After decades of broken treaties, the Ponca continued to suffer from attacks by the Sioux,
terrible weather conditions, and lack of financial support from
the U.S. Government. In 1875, A.J. Carrier, the Ponca agent, visited President
Grant in Washington about moving the Ponca to the Indian
Territory. Grant agreed to the move if the Ponca were willing to
move. Carrier stated that the Ponca would be better off moving and
he returned to the Ponca reservation to confer with the tribe members.
As a result of these discussions, Standing Bear and other tribal
members signed a paper in which they agreed to move to the Indian
On September 11 and 23, 1875, Ponca Indian agent A.J. Carrier held meetings with the Poncas. A paper was signed after the last meeting, and Standing Bear and some members of the Ponca Tribe agreed to move to Indian Territory. A request was also included that a delegation of Ponca chiefs should be allowed to visit the Indian Territory to select a new reservation. Carrier later claimed that the agreement represented the unanimous opinion of the Indians present at the meetings. Standing Bear, however, later claimed that there was a misunderstanding, as the Ponca language had no separate word for land in the Indian Territory. He further stated he reasonably thought he was agreeing to move to the Omaha Reservation.
Nevertheless, in 1877 Indian Inspector E.C. Kemble was told by Washington to
meet with the Ponca leaders and make arrangement for them to visit
the Indian Territory and select a site for a new reservation.
The Trail of Tears began with a scouting mission. On February 2,
1877, Inspector E.C. Kemble, Ponca agent J. Lawrence, Standing Bear,
and nine other Ponca leaders left for the Osage Reservation in Indian
Territory to select a site for the new Ponca Reservation. Adequate
preparations had not been made for the visit to the Osages and many
of the Osage chiefs were absent when the Ponca arrived. Consequently,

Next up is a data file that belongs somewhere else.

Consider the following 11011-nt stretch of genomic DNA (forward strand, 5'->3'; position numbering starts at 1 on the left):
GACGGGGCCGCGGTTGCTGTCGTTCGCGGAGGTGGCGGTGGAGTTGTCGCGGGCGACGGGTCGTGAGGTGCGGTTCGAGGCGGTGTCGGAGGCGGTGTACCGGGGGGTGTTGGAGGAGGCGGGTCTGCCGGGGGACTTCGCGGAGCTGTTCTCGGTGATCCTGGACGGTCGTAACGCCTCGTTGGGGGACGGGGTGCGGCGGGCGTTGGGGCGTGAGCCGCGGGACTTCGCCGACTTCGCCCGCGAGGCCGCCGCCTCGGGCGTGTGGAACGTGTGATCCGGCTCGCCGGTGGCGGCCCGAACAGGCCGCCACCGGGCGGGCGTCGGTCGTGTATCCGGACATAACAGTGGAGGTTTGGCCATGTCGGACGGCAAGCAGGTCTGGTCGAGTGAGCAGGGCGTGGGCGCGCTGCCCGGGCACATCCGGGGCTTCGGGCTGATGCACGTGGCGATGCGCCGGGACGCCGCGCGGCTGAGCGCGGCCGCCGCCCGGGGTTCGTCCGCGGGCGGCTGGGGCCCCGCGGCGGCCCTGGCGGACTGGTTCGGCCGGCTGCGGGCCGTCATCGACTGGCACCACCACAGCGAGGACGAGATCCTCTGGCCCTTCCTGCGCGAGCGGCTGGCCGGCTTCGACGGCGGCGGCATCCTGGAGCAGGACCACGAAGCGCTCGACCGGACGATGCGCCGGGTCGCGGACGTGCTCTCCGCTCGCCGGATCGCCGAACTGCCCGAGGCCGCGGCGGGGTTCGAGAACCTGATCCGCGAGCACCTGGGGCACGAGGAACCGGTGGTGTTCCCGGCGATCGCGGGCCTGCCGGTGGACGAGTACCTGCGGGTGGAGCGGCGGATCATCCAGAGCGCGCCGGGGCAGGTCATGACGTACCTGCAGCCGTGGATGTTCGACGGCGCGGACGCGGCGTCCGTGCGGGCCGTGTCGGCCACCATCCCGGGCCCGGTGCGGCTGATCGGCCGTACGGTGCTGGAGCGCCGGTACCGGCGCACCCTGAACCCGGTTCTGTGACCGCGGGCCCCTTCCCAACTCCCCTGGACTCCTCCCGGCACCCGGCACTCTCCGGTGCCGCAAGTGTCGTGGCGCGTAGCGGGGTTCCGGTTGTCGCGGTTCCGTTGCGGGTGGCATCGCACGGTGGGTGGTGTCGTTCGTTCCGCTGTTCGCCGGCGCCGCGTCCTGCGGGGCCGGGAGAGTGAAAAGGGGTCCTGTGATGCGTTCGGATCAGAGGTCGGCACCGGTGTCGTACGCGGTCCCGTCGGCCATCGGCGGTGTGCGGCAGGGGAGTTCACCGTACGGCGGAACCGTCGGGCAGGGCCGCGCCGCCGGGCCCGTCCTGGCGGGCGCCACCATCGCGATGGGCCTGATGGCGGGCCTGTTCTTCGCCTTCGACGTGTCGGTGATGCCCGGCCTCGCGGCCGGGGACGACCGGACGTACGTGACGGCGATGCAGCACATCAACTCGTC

no serious business could be conducted and the land shown to the
Ponca as possible sites for their reservation were not satisfactory.
Standing Bear and the other tribal leaders informed Kemble they
wanted to return home. Kemble was furious with their refusal to
survey any other lands. He called their actions "insubordination."
He refused to honor their request to return home. On February 21,
1877, Standing Bear and seven of his fellow chiefs decided to return
on their own. It was midwinter, they had to sleep much on the time
on the open prairie, and they went for days without rations. An
agent for the Otoe Reservation in Gage County remarked that the
Ponca leaders left bloody footprints in the snow. After a strenuous
journey, the Ponca leaders arrived at the Ponca Reservation on April
for Standing Bear and the Ponca, Kemble was already back, and he
had new orders from Washington — the Ponca were to be moved, using
force if necessary, to Indian Territory.
The Ponca were divided in their willingness to leave. Those willing
to journey south left with Kemble on April 16. In May, Standing
Bear and the remainder of the Ponca Tribe started the long journey
to Indian Territory, prodded along by the U.S. military. They encountered
bad weather almost from the beginning of the trip, and by the time
the tribe reached their destination, the summer heat had become
oppressive and they were constantly plagued with insects and extreme
weather conditions. Nine people died on the journey, including Stand
Bear's daughter, Prairie Flower, who died of consumption and was
buried at Milford, Nebraska. White Buffalo Girl, daughter of Black
Elk and Moon Hawk, also died and was buried near Neligh, Nebraska.
The people of Neiligh provided a Christian burial for the girl with
an oak cross over the gravesite. Black Elk asked that the grave
of his daughter be honored, and in 1913 Neligh erected a marble
monument. It is still there.
Click here to watch the story of White Buffalo Girl
a Ponca baby who did not survive the Trail of Tears.